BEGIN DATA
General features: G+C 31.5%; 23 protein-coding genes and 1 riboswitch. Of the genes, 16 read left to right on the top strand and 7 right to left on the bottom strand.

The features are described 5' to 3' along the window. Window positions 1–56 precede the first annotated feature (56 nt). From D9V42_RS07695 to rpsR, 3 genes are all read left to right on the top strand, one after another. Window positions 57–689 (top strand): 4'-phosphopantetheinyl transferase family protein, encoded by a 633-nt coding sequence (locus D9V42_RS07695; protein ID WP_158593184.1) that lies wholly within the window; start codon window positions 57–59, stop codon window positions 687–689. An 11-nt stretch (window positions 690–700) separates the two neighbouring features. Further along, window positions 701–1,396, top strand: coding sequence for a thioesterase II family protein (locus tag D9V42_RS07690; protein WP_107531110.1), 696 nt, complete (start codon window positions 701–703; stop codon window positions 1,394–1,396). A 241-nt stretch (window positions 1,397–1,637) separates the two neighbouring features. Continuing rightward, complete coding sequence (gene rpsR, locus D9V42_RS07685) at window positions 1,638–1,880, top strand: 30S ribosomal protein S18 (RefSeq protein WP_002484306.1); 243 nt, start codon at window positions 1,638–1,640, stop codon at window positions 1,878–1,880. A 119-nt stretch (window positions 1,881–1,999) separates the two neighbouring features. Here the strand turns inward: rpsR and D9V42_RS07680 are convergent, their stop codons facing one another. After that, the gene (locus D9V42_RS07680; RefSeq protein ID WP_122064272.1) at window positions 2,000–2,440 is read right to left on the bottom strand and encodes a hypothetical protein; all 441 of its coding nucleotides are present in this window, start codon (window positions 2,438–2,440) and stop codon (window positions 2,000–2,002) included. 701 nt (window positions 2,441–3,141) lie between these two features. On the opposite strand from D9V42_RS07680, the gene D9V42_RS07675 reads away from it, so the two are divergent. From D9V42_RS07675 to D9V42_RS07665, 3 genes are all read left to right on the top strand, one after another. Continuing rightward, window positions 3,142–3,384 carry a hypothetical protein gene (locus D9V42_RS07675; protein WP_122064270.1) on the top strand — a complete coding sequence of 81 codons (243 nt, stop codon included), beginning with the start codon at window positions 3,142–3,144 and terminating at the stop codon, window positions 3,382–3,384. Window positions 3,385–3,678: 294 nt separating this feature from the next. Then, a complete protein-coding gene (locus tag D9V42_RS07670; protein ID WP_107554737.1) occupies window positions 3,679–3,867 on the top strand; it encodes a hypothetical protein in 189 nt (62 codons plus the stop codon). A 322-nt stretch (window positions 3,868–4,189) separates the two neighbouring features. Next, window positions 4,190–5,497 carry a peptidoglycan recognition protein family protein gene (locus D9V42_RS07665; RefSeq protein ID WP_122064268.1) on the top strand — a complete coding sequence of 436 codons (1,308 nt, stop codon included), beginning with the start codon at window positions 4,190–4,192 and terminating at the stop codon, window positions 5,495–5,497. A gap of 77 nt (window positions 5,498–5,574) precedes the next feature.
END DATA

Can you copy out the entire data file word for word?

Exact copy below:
General features: G+C 31.5%; 23 protein-coding genes and 1 riboswitch. Of the genes, 16 read left to right on the top strand and 7 right to left on the bottom strand.

The features are described 5' to 3' along the window. Window positions 1–56 precede the first annotated feature (56 nt). From D9V42_RS07695 to rpsR, 3 genes are all read left to right on the top strand, one after another. Window positions 57–689 (top strand): 4'-phosphopantetheinyl transferase family protein, encoded by a 633-nt coding sequence (locus D9V42_RS07695; protein ID WP_158593184.1) that lies wholly within the window; start codon window positions 57–59, stop codon window positions 687–689. An 11-nt stretch (window positions 690–700) separates the two neighbouring features. Further along, window positions 701–1,396, top strand: coding sequence for a thioesterase II family protein (locus tag D9V42_RS07690; protein WP_107531110.1), 696 nt, complete (start codon window positions 701–703; stop codon window positions 1,394–1,396). A 241-nt stretch (window positions 1,397–1,637) separates the two neighbouring features. Continuing rightward, complete coding sequence (gene rpsR, locus D9V42_RS07685) at window positions 1,638–1,880, top strand: 30S ribosomal protein S18 (RefSeq protein WP_002484306.1); 243 nt, start codon at window positions 1,638–1,640, stop codon at window positions 1,878–1,880. A 119-nt stretch (window positions 1,881–1,999) separates the two neighbouring features. Here the strand turns inward: rpsR and D9V42_RS07680 are convergent, their stop codons facing one another. After that, the gene (locus D9V42_RS07680; RefSeq protein ID WP_122064272.1) at window positions 2,000–2,440 is read right to left on the bottom strand and encodes a hypothetical protein; all 441 of its coding nucleotides are present in this window, start codon (window positions 2,438–2,440) and stop codon (window positions 2,000–2,002) included. 701 nt (window positions 2,441–3,141) lie between these two features. On the opposite strand from D9V42_RS07680, the gene D9V42_RS07675 reads away from it, so the two are divergent. From D9V42_RS07675 to D9V42_RS07665, 3 genes are all read left to right on the top strand, one after another. Continuing rightward, window positions 3,142–3,384 carry a hypothetical protein gene (locus D9V42_RS07675; protein WP_122064270.1) on the top strand — a complete coding sequence of 81 codons (243 nt, stop codon included), beginning with the start codon at window positions 3,142–3,144 and terminating at the stop codon, window positions 3,382–3,384. Window positions 3,385–3,678: 294 nt separating this feature from the next. Then, a complete protein-coding gene (locus tag D9V42_RS07670; protein ID WP_107554737.1) occupies window positions 3,679–3,867 on the top strand; it encodes a hypothetical protein in 189 nt (62 codons plus the stop codon). A 322-nt stretch (window positions 3,868–4,189) separates the two neighbouring features. Next, window positions 4,190–5,497 carry a peptidoglycan recognition protein family protein gene (locus D9V42_RS07665; RefSeq protein ID WP_122064268.1) on the top strand — a complete coding sequence of 436 codons (1,308 nt, stop codon included), beginning with the start codon at window positions 4,190–4,192 and terminating at the stop codon, window positions 5,495–5,497. A gap of 77 nt (window positions 5,498–5,574) precedes the next feature.